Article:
Furthermore, as shown in Table 3, the posttreatment administration of BSI confirmed substantial reduction in both paranoid ideation and anxiety levels, as the client’s scores dropped below the UK outpatient means.

BSI scaleUK outpatient mean/SDPretreatment scorePosttreatment score

PARM = 1.54/SD = 1.08*2.201.50
ANXM = 1.87/SD = 1.03*2.501.60

Reported by Ryan [31].

3. Discussion

The present case report portrays a range of considerable improvements in psychosocial functioning of a person diagnosed with paranoid schizophrenia and comorbid anxiety disorder, following a course of 16 sessions of CBTp, which primarily focused on cognitive restructuring of paranoid appraisals of voices and graded behavioural exposure to anxiety-inducing stimuli. Such outcomes were evaluated by the means of standardised measurements, subjective reflections, and behaviour frequency samples. The intervention outcomes were consistent with previous research findings supporting the effectiveness of CBTp [1923].

The client did not only arrive at more functional appraisals of his psychosis-type experiences but also achieved a marked improvement in his behavioural functioning, including increased frequency and quality of socially inclusive efforts, reduced withdrawal and isolation, and enhanced functionality of strategies to cope with emotional distress. Such behavioural change seems, again, consistent with the principles and desired goals of both cognitive restructuring and graded exposure in psychosis [32]. In such interventions an individual is helped to reevaluate the validity of his/her problematic anxiety-inducing beliefs that trigger avoidance and inhibit a range of functional reactions, whilst on the other hand the person is assisted with the gradual implementation of desired (approach-type) behaviours that will eventually reinforce more functional and reality-based appraisals of the feared stimuli.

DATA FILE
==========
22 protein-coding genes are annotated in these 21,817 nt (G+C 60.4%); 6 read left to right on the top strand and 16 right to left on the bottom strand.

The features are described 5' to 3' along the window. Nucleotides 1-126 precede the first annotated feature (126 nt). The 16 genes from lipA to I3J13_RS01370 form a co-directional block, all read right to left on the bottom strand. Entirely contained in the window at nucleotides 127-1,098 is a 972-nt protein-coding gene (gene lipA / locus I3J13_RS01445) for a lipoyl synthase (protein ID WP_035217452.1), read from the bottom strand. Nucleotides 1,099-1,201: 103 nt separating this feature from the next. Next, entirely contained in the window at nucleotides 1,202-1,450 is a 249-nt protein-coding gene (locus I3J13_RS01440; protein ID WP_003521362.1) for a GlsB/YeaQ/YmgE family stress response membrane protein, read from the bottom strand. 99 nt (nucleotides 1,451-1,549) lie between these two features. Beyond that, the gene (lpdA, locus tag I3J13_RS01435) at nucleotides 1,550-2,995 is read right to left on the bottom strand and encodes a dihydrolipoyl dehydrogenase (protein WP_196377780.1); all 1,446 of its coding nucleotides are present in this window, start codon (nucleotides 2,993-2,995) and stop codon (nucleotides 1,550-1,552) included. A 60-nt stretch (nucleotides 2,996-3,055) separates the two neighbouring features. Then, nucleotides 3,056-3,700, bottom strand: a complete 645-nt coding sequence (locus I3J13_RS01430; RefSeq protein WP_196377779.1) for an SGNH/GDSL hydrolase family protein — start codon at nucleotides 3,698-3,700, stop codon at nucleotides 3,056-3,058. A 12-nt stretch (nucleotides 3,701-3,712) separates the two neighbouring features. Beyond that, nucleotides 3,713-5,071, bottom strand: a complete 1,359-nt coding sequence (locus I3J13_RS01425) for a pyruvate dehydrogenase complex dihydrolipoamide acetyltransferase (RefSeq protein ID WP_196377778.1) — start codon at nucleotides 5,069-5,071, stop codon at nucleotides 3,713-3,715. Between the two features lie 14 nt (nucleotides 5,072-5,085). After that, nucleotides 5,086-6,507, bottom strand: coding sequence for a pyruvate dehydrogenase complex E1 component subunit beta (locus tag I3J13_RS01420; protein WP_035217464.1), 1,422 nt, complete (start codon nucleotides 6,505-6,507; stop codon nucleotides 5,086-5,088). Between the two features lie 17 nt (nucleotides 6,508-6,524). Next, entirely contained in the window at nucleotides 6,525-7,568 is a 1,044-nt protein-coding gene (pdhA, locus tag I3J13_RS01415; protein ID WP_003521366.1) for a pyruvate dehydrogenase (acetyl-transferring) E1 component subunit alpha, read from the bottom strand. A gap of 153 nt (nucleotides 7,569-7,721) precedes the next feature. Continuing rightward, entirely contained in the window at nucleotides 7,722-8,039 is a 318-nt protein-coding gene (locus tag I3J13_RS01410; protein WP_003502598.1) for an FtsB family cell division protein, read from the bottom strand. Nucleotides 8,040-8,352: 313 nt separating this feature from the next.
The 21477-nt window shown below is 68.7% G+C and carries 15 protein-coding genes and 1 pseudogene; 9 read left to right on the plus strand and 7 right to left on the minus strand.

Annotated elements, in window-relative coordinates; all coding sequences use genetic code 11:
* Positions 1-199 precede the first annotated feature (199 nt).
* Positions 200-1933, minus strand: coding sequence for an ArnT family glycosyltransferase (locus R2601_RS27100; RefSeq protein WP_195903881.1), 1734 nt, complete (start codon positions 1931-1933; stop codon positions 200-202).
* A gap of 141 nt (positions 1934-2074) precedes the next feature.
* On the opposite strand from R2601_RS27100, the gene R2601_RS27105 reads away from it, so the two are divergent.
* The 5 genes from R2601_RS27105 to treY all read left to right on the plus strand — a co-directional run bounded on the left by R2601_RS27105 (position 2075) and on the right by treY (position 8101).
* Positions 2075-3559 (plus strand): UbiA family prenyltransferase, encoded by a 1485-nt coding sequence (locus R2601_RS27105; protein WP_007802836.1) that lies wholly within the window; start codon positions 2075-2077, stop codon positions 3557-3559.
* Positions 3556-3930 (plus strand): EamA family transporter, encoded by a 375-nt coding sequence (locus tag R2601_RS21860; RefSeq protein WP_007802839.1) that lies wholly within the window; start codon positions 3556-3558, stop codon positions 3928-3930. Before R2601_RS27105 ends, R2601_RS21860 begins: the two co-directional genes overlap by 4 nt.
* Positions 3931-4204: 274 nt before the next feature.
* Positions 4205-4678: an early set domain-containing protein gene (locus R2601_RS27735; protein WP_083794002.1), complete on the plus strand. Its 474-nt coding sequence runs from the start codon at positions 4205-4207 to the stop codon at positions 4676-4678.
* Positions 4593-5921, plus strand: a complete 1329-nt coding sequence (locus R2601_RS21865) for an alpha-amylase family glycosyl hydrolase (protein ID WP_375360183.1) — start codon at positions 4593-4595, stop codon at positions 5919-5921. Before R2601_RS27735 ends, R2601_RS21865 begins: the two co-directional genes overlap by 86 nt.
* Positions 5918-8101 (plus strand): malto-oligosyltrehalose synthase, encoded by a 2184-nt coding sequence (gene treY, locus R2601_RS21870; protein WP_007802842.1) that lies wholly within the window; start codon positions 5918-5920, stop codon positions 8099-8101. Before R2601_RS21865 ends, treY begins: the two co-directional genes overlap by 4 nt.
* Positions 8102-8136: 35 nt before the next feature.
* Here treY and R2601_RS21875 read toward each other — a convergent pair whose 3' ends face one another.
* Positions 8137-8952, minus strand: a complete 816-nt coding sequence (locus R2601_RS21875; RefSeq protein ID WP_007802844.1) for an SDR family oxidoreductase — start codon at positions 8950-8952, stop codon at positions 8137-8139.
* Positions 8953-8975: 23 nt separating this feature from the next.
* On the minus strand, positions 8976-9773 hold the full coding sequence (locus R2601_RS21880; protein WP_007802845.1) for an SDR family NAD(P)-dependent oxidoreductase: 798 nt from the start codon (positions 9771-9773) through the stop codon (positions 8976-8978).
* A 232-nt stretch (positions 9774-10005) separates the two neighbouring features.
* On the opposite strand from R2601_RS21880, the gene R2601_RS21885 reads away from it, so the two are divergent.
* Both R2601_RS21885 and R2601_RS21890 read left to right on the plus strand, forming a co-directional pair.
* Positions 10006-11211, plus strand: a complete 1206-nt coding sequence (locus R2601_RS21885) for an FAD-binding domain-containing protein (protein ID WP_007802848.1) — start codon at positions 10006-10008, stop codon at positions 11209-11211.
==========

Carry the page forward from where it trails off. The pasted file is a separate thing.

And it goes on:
Yet, the original contribution the reported case attempts make to the clinical and research literature concerns the delivery method of CBTp strategies and the particular way through which the substantial psychosocial improvements were achieved, rather than the outcomes themselves. CBTp interventions have traditionally focused on the enhancement of cognitive and behavioural abilities to cope with psychological distress (i.e., secondary/comorbid symptoms, such as anxiety and/or depression) among individuals experiencing psychosis, as a primary therapeutic focus. For instance, as proposed two decades ago by Fowler et al. [41], coping strategies for emotional distress were to be addressed in therapy following the initial assessment and engagement stage. This case report appears to demonstrate that, in some cases, particularly among those individuals that are able to build a functional therapeutic rapport, the actual content of auditory hallucinations and paranoid delusions needs to be directly engaged with, analysed, and collaboratively restructured in order to produce an initial alleviation in comorbid distress. Such alleviation would allow the subsequent behavioural interventions to expose an individual to anxiety-inducing stimuli, encourage interpersonal interaction, and produce a sustained improvement in one’s psychosocial functioning.